Horsham Museum
Horsham Museum

The Horsham Museum is located in a lovely timber-framed building on The Causeway; a suitable setting for housing the 26 galleries that make up the museum's collection of local history. The exhibits range from farm implements to costumes, a cabinet of curiosities, a Georgian Room, and a special 'Crime and Punishment' exhibit.

In addition, there are further displays covering flints and fossils, ethnography, toys, cooking, gardening, local trades, and British arts and crafts. Outside the museum are not one, but two walled gardens where visitors are welcome to stroll.

Permanent Galleries

There are no less than 19 permanent galleries, and the range of themes covered in the galleries is quite remarkable. What follows are just some of the highlights we noted on our visit.

Shopping Gallery

Though it sounds like it ought to be the Museum shop, this fascinating collection actually looks at historic shop goods, fixtures and fittings. See displays of Victorian and Edwardian trade signs, weights, measures, and packaging, including a recreation of the 'Williams & Smith chemist shop that once stood on West Street.

Costume Gallery

The museum holds over 3,000 items of apparel, and a portion of these are displayed in the Costume Gallery. Look for the 'Costume of the Month' display, and a recreated Costume Accessories store. The exhibit includes women's shoes from the 1690s to the present day, and covers hats, jewellery, purses, handbags, buttons, chatelains, and much more.

Victorian dress in the Costume Gallery
A Victorian dress in the Costume Gallery

Crime and Punishment

This gallery houses the original door, padlock, keys and windows from Horsham's 1775 gaol. Stories of crime and punishment from the Museum archives bring to light famous and infamous crimes, such as the Acid Bath Murders, one of the most notorious crimes of the 20th century. See the door from the cell where murderer John Haigh was held.

Lorinery Gallery

The displays here look at saddlery in Horsham, with a recreation of the 1850s Albery's shop on West Street. The artefacts range from the everyday (a 1795 cart-horse harness) to the regal (a state harness used by the Turkish Ambassador at the Coronation of Edward VII in 1903). The museum holds over 1,000 pieces of saddlery from the Albery collection, and only a portion of them are on display at any one time.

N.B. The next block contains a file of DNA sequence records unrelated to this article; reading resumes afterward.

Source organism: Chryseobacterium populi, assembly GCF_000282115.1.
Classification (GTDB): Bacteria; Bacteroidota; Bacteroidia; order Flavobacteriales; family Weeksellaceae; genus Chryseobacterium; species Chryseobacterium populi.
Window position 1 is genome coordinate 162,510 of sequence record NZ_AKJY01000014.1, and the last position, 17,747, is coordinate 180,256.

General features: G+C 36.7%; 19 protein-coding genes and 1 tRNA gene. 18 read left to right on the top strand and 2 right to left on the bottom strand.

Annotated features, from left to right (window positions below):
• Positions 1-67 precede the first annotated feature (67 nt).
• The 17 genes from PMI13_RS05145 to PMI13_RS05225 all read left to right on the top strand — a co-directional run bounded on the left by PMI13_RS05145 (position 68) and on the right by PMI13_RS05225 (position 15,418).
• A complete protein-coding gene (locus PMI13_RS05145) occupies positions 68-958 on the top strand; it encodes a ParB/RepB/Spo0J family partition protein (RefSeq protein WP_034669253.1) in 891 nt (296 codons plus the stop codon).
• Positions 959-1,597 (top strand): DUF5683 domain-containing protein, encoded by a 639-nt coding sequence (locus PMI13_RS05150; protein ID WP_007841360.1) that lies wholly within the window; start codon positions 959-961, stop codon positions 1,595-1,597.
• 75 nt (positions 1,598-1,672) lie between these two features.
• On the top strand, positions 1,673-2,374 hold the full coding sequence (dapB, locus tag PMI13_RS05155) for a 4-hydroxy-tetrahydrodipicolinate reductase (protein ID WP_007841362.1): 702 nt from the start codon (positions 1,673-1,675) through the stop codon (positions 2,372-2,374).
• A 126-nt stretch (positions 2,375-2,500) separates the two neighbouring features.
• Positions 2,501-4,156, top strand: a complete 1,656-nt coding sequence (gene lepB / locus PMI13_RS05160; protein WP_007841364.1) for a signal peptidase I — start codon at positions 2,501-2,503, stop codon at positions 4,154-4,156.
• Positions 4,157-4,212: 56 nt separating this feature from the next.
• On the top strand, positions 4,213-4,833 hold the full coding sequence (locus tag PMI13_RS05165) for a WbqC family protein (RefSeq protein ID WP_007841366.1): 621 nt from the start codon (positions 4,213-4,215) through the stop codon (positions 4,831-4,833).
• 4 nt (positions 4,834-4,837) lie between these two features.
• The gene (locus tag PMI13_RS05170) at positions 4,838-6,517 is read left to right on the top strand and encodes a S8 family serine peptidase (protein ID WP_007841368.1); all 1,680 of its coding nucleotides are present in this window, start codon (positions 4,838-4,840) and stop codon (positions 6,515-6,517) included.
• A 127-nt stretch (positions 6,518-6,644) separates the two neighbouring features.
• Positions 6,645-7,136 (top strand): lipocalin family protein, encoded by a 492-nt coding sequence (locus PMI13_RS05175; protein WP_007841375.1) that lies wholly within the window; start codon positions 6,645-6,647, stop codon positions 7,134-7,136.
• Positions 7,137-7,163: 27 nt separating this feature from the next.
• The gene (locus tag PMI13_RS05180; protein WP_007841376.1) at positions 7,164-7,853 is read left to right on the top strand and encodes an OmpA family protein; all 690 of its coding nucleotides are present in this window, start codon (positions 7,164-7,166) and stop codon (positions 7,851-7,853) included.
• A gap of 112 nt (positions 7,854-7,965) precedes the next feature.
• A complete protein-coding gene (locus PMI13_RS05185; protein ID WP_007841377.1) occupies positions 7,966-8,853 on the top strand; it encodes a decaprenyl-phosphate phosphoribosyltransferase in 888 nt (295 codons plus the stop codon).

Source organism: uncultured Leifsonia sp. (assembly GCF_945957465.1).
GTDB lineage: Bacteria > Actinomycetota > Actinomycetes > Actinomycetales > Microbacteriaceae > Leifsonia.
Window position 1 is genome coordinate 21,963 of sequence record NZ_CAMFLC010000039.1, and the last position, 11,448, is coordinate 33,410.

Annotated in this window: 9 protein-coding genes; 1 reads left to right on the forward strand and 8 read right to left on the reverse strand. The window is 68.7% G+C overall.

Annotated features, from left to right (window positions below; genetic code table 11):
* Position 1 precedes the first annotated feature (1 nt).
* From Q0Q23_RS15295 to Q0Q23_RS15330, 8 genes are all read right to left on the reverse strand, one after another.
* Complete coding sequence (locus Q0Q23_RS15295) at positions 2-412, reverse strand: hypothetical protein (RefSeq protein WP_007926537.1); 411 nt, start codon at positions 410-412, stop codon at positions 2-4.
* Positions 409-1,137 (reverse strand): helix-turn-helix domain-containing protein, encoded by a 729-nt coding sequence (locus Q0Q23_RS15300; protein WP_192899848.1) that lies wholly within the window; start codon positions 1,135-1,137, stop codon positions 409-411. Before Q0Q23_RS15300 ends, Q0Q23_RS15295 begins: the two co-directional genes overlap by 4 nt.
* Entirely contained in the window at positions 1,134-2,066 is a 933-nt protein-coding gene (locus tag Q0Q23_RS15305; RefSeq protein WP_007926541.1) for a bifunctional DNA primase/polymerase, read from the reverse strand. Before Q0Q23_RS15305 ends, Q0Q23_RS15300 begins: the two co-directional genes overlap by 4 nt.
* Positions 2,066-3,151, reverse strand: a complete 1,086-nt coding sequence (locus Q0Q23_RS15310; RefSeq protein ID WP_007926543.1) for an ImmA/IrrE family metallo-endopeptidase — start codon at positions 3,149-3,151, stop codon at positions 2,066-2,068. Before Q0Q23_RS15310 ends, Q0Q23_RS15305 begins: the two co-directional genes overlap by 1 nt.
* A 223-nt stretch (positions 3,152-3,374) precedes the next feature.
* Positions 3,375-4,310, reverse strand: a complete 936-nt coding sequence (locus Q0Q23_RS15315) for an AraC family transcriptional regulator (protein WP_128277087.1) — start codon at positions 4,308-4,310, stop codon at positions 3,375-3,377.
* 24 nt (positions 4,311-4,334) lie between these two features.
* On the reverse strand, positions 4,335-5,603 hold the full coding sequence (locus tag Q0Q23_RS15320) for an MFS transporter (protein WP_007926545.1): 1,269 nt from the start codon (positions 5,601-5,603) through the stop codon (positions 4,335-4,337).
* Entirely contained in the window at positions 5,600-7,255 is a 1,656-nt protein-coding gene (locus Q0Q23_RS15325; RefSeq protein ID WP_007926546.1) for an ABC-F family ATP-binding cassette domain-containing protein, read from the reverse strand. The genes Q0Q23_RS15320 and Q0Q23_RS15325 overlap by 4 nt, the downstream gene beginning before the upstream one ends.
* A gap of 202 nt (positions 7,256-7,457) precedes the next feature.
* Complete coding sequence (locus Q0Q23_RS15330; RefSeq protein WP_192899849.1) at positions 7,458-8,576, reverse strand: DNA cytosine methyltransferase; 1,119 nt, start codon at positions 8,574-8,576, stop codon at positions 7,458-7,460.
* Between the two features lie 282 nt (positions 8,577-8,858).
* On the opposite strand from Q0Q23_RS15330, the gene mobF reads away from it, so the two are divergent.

In the Crime and Punishment Gallery
In the Crime and Punishment Gallery

Flints and Fossils

This gallery looks at the contribution to archaeology of two prominent Victorian scientists, Thomas Honywood and George Bax Holmes. Honywood is credited with identifying the Mesolithic (middle stone age) period. He also discovered the Horsham Hoard of medieval pottery, established a museum. An avid early photographer, he also invented a process for 'nature printing'; creating designs direct from natural objects such as leaves and ferns onto paper, wood, or pottery surfaces. Bax Holmes was an early palaeontologist and discovered the Great Horsham Iguanodon.

Cabinet of Curiosities

This collection of oddities echoes the sort of display one might have encountered in a traditional cabinet of curiosities; the forerunner of modern museums. The range of 'curiosities' is remarkable, from a narwhal horn to Egyptian and Roman objects.

World Cultures

An even wide range of artefacts from around the world is held in this gallery, housed in the oldest part of Causeway House, built in the 1420s. Many of the objects were brought to Horsham by Charles and Emma Henderson of Sedgwick Park, near Nuthurst, who explored the Orient in the late Victorian period. There are also African weapons, an ornately carved Indian temple, and a 'dog of Fo' from China.

Toy Gallery

This gallery looks at childhood in Horsham over time, with objects including a medieval toy pot, an Edwardian dollhouse, a model railway engine, and children's books spanning the last 200 years.

The Shelley Gallery
The Shelley Gallery

The Shelley Gallery

Horsham's best-known native is poet Percy Bysshe Shelley, born at Field Place, Warnham in 1792. Shelley died tragically at the age of 29 but by that time he had produced some of the most popular poems in the English language. The Museum has a collection of first editions of Shelley's work and writings by some of his literary circle, including his wife Mary Shelley, author of Frankenstein. The exhibit looks at Shelley's short life and his connections to Horsham.

Blazing Saddles

Not the comedy film of the same name, Blazing Saddles looks at the history of transport in Horsham, with pennyfarthing bicycles, and the 1868 manual fire engine used by the Horsham Voluntary Fire Brigade. It took teams of 20 men to operate the fire engine, two groups of ten to take turns working the manual pump. Perhaps the most unusual object is a replica 'Pentacycle', commonly known as a 'Hen and Chicken', developed by Horsham architect Edward Burstow.

The 1868 fire engine in 'Blazing Saddles'
The 1868 fire engine in 'Blazing Saddles'

Temporary Exhibitions

In addition to its outstanding permanent collections, the Museum hosts an ever-changing series of temporary exhibitions. When we visited one of the temporary exhibits was looking at the theme of Love and Marriage. The displays covered everything from historical attitudes to sex and prostitution to laws on marriage and divorce. The exhibition was exceptional, and very thought-provoking.

Over the course of decades exploring Britain, our family has visited hundreds of local museums. I don't think we've ever seen a better one than Horsham Museum. Be prepared to spend several hours.